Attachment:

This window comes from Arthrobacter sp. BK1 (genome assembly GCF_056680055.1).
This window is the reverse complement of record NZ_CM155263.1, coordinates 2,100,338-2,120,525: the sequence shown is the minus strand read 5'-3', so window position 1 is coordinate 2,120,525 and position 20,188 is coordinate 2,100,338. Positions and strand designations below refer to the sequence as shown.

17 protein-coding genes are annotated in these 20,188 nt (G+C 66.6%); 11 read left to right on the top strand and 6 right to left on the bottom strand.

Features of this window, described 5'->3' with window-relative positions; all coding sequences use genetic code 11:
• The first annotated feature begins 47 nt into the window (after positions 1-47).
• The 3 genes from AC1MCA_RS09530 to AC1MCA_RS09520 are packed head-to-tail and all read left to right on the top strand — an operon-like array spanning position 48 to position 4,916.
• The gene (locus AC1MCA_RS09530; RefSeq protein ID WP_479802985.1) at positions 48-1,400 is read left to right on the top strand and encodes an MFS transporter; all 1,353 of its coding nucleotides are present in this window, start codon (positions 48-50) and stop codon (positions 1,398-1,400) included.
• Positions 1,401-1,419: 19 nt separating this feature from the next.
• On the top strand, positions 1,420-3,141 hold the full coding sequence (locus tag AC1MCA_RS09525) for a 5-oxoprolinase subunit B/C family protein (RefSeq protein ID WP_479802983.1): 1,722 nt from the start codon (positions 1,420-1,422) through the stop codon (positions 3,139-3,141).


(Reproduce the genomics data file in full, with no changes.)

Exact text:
This window comes from Arthrobacter sp. BK1 (genome assembly GCF_056680055.1).
This window is the reverse complement of record NZ_CM155263.1, coordinates 2,100,338-2,120,525: the sequence shown is the minus strand read 5'-3', so window position 1 is coordinate 2,120,525 and position 20,188 is coordinate 2,100,338. Positions and strand designations below refer to the sequence as shown.

17 protein-coding genes are annotated in these 20,188 nt (G+C 66.6%); 11 read left to right on the top strand and 6 right to left on the bottom strand.

Features of this window, described 5'->3' with window-relative positions; all coding sequences use genetic code 11:
• The first annotated feature begins 47 nt into the window (after positions 1-47).
• The 3 genes from AC1MCA_RS09530 to AC1MCA_RS09520 are packed head-to-tail and all read left to right on the top strand — an operon-like array spanning position 48 to position 4,916.
• The gene (locus AC1MCA_RS09530; RefSeq protein ID WP_479802985.1) at positions 48-1,400 is read left to right on the top strand and encodes an MFS transporter; all 1,353 of its coding nucleotides are present in this window, start codon (positions 48-50) and stop codon (positions 1,398-1,400) included.
• Positions 1,401-1,419: 19 nt separating this feature from the next.
• On the top strand, positions 1,420-3,141 hold the full coding sequence (locus tag AC1MCA_RS09525) for a 5-oxoprolinase subunit B/C family protein (RefSeq protein ID WP_479802983.1): 1,722 nt from the start codon (positions 1,420-1,422) through the stop codon (positions 3,139-3,141).